You’ve most likely heard the old saying that the best things in life are free, right? Well, if you look deep enough, you’ll find that this saying has quite a bit of application in the gaming world as well. This week in Geek Squad, I present to you a game that is not only one of my favorite independently-developed games but one of my absolute favorite games of all time, and what’s best is that you can experience this gem of a game at no cost. I’m talking, of course, about the freeware classic “Cave Story.”
Released in 2004, “Cave Story” was the end product of one man’s labor. Japanese game developer Daisuke Amaya, or Pixel, as he has come to be known, spent five years creating and perfecting everything that went into the game, a fact that shines through all aspects of it.
“Cave Story” starts with the main character waking up in a cave with a case of amnesia. Stumbling upon a village inhabited by rabbit-like creatures known as mimigas, he discovers that the mimigas have slowly been abducted by a man called The Doctor in an attempt to find a specific mimiga named Sue, who is eventually abducted as well. The objective of the game then becomes to rescue Sue, stop The Doctor, and discover your own origins. “Cave Story” is filled with colorful characters, gripping moments and a story so elaborate that you wouldn’t really expect it out of a freeware game.
At the heart of it, “Cave Story” is a 2D shooter with a heavy emphasis on platforming along with some exploration and RPG elements crammed in. Progress through most areas is achieved by blasting your way through, and the game gives you a handful of unique options to do so. Your first gun, the Polar Star, is a standard blaster, not the strongest by any means but easily the most versatile. Over time you attain more situation-appropriate weapons like the Fireball, which shoots out fireballs that bounce low along the ground to take out land-based enemies, or the Snake, which shoots out projectiles in a slithering motion that can go through walls. “Cave Story” features a total of 10 weapons, all with their own different mechanics. One of the more interesting elements of “Cave Story” is the leveling system for these weapons. Killed enemies sometimes drop yellow energy crystals, which collecting will power up your currently equipped weapon to a maximum of three levels. Powering up your weapons generally means bigger and more damaging projectiles, but certain weapons take on new properties as well. These levels aren’t permanent, however, as taking damage will decrease the energy of your weapon, often times even reducing levels. Much like a “Metroid” game, “Cave Story” also features upgradeable health and ammo in the form of collectable expansions, some which are easy to find and others that take some real thinking.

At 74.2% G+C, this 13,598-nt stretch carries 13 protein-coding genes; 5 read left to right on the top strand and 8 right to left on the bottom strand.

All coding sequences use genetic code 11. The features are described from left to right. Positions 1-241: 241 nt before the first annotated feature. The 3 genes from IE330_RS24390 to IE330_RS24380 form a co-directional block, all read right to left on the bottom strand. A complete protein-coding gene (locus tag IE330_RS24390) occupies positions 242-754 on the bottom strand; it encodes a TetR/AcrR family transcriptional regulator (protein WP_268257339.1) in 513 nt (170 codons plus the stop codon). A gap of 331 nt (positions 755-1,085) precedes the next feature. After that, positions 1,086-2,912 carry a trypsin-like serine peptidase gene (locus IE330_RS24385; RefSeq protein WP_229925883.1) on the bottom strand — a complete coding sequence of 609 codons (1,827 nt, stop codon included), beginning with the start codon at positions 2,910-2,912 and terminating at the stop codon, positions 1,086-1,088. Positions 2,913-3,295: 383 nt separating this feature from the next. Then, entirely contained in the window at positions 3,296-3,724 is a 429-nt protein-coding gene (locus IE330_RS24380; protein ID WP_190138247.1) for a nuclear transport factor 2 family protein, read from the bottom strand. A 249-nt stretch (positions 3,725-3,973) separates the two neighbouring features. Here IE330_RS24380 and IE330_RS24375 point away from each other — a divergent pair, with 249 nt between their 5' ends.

Both visually and aurally, the game is a throwback to old-school side-scrollers but with some extra detail added in. With a stage name like “Pixel,” it’s no surprise that the game is presented through pixelated sprites and backgrounds, but what’s even less surprising is how masterfully crafted these all are. Amaya’s work strikes the perfect balance between detail and minimalism, offering up enough finer points to gawk at during low-key segments while still keeping things simple enough so as to not distract you from where the action is. Characters are drawn stylistically enough to represent their personalities and locations are highly distinct in their variety. The soundtrack is equally impressive, featuring over thirty unique tracks of 8-bit-esque songs that complement and create the characters, plot points and emotions of the story.
Above all this, “Cave Story” is the kind of game that you just keep coming back to. Your first playthrough of “Cave Story” will probably run between the range of five and six hours, with even the most seasoned “Cave Story” veteran taking something around four hours to complete it fully. Chances are that you won’t play the game just once, however, as there’s much you can miss. “Cave Story” features three different endings ranging from bad to good to best, with the best ending requiring you to follow a very intricate sub-plot that is easily missable if you aren’t aware of its presence. The game is also filled to the brim with Easter eggs and some of the weapons are either well-hidden or require trading in other weapons, so multiple playthroughs are necessary to experience all that the game has to offer. Last but not least, you’ll most likely be playing through “Cave Story” more than once because it simply embodies the reason we play video games in the first place: to have fun.
“Cave Story” is a game with fun factor that lasts from start to finish and a difficulty that, while challenging, never borders on tedium. It’s a game that’s jam-packed with enough value to betray its less-than-two-megabyte file size and price tag of zero dollars. Perhaps most importantly, “Cave Story” is the five-year labor of love from one single man, whose dedication and talent are easily apparent to anyone who plays through this masterpiece of a game.
If you’d like to try “Cave Story” out for yourself, visit www.cavestory.org for anything and everything you’ll need to know about the game. Or, if you’d like to learn about the upcoming WiiWare version, visit www.cavestory.com.